Overcoming Obesity

Obesity is on the rise in the United States. Over one-third of the population is overweight, and approximately 15 % of the population can be considered obese. Moreover, one-quarter of American children are overweight and one in ten are severely overweight, a large increase over a relatively short period.

One of the factors contributing to this increased prevalence is inactivity. The American lifestyle is conducive to inactivity. First, most jobs are sedentary. Second, automobiles, public transportation, and laborsaving devices allow sluggish lifestyles. Third, people are watching television more than ever. One-quarter of children watch 4 or more hours of TV a day. Increasing activity in our daily schedules can play an important role in helping overweight people both lose and manage their weight.

Exercise and Weight

Exercising more often increases the amount of calories burned. In fact, a beginning exerciser may expend energy at a rate 5 to 7 times above a resting level. Moreover, active individuals may have a slightly higher metabolic rate (they burn more calories throughout the day at rest) than their inactive counterparts. But, losing weight involves not only increasing activity levels, but also decreasing calories in the diet, specifically calories from fat. Studies have shown that combining both exercise and diet modifications in a weight loss program is superior to attempting to lose weight with either diet or exercise alone.

Why don't people exercise?

Most people recognize that regular exercise is important for general health and weight management. People aren't active for several reasons. First, they have little time to exercise. Long work days, hectic schedules, and children, to name a few, prevent people from finding time to exercise. Along with this, a lot of people lack enjoyment from exercise; why do it if it isn't fun? Finally, some people feel they are unable to exercise vigorously, or are embarrassed at taking part in activities.

Ways to Increase Activity

It is recommended that all individuals should attempt to accumulate 30 minutes or more of moderate-intensity physical activity most (or all) days of the week. Here are a few ways to increase activity for sedentary people, especially those who don't enjoy traditional activity.

  • Split up the 30 minutes of exercise recommended daily into smaller segments. This may result in better adherence and increased weight loss.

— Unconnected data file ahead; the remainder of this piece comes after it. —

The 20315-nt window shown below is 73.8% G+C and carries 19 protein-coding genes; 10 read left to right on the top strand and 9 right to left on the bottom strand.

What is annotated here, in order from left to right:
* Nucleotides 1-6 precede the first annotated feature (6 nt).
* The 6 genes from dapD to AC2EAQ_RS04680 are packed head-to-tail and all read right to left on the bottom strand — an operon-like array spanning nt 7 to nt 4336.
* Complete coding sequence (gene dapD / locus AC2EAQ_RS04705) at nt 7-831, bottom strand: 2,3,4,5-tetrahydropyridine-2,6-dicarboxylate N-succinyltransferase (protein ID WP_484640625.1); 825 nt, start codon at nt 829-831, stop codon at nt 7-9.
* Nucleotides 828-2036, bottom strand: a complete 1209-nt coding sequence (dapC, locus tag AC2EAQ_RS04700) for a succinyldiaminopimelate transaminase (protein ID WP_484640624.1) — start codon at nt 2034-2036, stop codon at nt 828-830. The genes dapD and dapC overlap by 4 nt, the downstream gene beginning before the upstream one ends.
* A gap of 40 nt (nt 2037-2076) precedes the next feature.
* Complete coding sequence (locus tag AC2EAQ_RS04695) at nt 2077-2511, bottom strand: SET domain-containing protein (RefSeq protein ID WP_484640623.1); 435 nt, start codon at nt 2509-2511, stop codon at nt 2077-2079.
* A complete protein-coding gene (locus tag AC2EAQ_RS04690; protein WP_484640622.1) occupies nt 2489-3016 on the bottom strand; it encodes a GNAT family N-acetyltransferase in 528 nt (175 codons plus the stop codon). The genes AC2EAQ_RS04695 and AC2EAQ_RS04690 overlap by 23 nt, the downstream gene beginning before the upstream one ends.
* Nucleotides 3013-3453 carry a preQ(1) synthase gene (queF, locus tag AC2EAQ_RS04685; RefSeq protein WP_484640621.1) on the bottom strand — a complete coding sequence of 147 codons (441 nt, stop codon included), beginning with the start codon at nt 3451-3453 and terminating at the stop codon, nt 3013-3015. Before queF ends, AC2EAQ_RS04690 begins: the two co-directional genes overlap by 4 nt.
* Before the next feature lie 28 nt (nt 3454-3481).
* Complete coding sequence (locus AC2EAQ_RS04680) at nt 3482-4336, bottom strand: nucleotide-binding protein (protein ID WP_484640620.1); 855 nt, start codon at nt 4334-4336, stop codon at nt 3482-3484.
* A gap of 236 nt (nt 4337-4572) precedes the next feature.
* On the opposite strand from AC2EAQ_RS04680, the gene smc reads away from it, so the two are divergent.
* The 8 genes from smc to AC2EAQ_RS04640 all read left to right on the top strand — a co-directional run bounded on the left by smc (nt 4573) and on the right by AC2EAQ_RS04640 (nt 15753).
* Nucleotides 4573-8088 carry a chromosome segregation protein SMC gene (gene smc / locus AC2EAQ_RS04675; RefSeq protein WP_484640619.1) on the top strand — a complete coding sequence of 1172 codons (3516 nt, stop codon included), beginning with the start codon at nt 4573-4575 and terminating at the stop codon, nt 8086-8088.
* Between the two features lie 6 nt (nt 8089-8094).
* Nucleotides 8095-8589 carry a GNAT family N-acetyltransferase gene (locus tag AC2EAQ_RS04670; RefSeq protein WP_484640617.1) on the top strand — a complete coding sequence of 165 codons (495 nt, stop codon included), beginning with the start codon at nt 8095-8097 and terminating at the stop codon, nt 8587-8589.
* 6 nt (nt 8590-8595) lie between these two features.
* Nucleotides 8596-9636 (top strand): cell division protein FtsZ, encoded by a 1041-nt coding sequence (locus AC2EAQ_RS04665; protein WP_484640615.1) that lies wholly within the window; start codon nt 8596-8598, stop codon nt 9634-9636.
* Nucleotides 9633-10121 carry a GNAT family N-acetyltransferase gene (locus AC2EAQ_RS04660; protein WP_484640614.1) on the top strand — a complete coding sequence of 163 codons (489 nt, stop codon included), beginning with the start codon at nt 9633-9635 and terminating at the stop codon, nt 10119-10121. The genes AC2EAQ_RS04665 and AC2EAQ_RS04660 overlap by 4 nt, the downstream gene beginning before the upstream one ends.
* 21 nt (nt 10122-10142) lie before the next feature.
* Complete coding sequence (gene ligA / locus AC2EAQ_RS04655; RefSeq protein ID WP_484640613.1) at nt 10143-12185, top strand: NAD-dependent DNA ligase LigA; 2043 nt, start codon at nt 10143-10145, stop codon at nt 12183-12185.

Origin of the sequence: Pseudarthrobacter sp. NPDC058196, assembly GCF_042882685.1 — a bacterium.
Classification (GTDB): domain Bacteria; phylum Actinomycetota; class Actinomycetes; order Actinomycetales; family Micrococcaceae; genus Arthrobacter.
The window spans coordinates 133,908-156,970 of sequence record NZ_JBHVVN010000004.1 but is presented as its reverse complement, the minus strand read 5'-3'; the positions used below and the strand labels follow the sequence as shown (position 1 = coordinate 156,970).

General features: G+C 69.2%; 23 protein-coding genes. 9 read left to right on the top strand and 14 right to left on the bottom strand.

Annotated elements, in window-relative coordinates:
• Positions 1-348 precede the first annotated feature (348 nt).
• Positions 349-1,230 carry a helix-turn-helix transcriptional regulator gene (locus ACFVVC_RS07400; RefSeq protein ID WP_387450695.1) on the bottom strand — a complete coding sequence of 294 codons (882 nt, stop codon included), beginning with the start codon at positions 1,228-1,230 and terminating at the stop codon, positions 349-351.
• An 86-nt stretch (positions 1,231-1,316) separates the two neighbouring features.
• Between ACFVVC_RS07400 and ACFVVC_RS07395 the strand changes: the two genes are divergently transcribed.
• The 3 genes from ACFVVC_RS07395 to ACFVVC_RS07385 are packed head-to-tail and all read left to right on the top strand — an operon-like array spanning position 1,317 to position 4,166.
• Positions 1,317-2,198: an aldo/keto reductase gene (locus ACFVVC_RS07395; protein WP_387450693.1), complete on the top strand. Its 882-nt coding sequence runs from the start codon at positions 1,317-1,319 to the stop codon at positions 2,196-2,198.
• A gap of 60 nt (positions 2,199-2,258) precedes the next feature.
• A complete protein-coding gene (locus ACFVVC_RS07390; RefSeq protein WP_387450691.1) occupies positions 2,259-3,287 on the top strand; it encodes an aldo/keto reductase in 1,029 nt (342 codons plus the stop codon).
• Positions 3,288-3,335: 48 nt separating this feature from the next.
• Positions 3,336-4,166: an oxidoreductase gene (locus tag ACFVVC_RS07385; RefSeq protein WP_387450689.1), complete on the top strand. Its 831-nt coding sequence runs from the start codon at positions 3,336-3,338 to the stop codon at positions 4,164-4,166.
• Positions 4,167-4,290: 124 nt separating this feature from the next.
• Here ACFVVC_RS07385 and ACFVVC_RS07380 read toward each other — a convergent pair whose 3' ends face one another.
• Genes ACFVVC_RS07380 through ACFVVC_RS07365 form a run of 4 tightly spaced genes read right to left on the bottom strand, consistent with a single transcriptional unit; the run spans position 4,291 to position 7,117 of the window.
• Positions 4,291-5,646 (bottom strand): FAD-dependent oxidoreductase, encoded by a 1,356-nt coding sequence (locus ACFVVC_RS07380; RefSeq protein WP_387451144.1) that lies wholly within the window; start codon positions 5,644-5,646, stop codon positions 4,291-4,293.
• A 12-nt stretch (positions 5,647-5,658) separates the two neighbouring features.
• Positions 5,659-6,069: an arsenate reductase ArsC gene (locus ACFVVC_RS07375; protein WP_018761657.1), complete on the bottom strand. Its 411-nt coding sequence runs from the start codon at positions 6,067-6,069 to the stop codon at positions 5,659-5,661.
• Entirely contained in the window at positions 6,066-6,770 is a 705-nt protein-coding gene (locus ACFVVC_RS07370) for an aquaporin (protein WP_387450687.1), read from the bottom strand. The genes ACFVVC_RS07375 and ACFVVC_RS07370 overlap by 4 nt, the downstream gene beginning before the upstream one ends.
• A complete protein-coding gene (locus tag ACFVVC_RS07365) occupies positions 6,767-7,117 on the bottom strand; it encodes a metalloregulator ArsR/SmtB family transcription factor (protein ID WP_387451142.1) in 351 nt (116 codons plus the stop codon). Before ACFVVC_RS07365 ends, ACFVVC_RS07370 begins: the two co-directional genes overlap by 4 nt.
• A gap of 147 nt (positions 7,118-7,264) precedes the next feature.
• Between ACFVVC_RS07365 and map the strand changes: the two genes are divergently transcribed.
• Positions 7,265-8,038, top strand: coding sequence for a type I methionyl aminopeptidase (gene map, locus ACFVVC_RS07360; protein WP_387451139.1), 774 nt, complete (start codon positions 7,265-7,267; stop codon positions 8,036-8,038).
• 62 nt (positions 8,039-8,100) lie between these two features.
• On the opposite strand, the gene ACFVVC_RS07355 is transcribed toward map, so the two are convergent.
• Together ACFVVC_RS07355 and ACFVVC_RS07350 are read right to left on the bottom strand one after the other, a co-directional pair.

• "Lifestyle Activity" is a concept that encourages people to look for opportunities throughout the day to increase activity. Here are a few suggestions:
  • Parking the car at the far end of the lot and walking
  • Outdoor work around the house: mowing the lawn, raking leaves, gardening, washing the car
  • Indoor house work: cleaning, vacuuming, dishwashing
  • Use stairs instead of elevators/escalators
  • Walk during lunch breaks
  • Play with toddlers or pets

These lifestyle activities have recently been proven to be as effective as a structured exercise program in improving physical activity, aerobic fitness, and blood pressure in sedentary adults. They also may be a great initial choice for obese individuals who do not have time for traditional exercise or for those who do not enjoy exercise.

Once individuals have undergone lifestyle activities for some time they may gain the confidence they need to attempt a more vigorous exercise program. Exercise prescription for obese individuals starting a more traditional exercise program should involve cardiovascular fitness, strength training, lifestyle activity, and flexibility exercises. Obese individuals should start slowly, especially with cardiovascular exercises. They should work with their physicians to develop an appropriate target heart rate range. A good starting regimen may include aerobic exercise for 20-40 minutes 3 to 5 days a week, weight training 2 to 3 days a week, and flexibility training 2 to 3 days a week.

Finally, as mentioned previously, start slowly; not only for health reasons, but also to not become overwhelmed too quickly. Also, it is imperative for individuals to contact their primary care physician so she/he can help customize an activity program, whether it be a formal exercise program, or additional ideas for "lifestyle activities."